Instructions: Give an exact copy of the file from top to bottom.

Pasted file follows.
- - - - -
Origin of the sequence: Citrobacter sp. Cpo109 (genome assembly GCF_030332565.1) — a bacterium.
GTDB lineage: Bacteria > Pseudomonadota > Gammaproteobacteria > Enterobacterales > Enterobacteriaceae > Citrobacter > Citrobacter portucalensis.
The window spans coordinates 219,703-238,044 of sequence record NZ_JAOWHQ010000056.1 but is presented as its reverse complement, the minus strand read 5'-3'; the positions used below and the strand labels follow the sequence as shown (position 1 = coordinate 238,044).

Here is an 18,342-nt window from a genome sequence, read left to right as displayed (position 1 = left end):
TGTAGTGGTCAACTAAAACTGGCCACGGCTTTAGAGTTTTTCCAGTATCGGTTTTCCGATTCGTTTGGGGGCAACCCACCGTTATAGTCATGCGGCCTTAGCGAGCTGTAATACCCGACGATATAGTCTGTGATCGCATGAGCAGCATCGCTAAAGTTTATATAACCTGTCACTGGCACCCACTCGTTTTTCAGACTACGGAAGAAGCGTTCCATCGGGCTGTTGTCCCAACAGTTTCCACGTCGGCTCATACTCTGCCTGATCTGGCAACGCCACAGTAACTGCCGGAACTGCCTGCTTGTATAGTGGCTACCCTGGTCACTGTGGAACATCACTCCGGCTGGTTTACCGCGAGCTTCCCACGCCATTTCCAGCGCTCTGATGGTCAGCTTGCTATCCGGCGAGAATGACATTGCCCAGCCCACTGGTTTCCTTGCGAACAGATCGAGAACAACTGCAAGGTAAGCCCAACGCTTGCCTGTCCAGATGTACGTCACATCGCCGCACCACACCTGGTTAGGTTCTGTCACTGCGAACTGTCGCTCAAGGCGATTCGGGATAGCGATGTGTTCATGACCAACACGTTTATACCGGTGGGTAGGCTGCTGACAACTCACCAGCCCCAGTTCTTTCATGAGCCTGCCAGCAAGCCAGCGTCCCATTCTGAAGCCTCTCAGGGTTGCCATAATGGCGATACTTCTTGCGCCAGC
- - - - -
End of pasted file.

Origin of the sequence: Citrobacter sp. Cpo109 (genome assembly GCF_030332565.1) — a bacterium.
GTDB lineage: Bacteria > Pseudomonadota > Gammaproteobacteria > Enterobacterales > Enterobacteriaceae > Citrobacter > Citrobacter portucalensis.
The window spans coordinates 219,703-238,044 of sequence record NZ_JAOWHQ010000056.1 but is presented as its reverse complement, the minus strand read 5'-3'; the positions used below and the strand labels follow the sequence as shown (position 1 = coordinate 238,044).

Here is an 18,342-nt window from a genome sequence, read left to right as displayed (position 1 = left end):
TGTAGTGGTCAACTAAAACTGGCCACGGCTTTAGAGTTTTTCCAGTATCGGTTTTCCGATTCGTTTGGGGGCAACCCACCGTTATAGTCATGCGGCCTTAGCGAGCTGTAATACCCGACGATATAGTCTGTGATCGCATGAGCAGCATCGCTAAAGTTTATATAACCTGTCACTGGCACCCACTCGTTTTTCAGACTACGGAAGAAGCGTTCCATCGGGCTGTTGTCCCAACAGTTTCCACGTCGGCTCATACTCTGCCTGATCTGGCAACGCCACAGTAACTGCCGGAACTGCCTGCTTGTATAGTGGCTACCCTGGTCACTGTGGAACATCACTCCGGCTGGTTTACCGCGAGCTTCCCACGCCATTTCCAGCGCTCTGATGGTCAGCTTGCTATCCGGCGAGAATGACATTGCCCAGCCCACTGGTTTCCTTGCGAACAGATCGAGAACAACTGCAAGGTAAGCCCAACGCTTGCCTGTCCAGATGTACGTCACATCGCCGCACCACACCTGGTTAGGTTCTGTCACTGCGAACTGTCGCTCAAGGCGATTCGGGATAGCGATGTGTTCATGACCAACACGTTTATACCGGTGGGTAGGCTGCTGACAACTCACCAGCCCCAGTTCTTTCATGAGCCTGCCAGCAAGCCAGCGTCCCATTCTGAAGCCTCTCAGGGTTGCCATAATGGCGATACTTCTTGCGCCAGC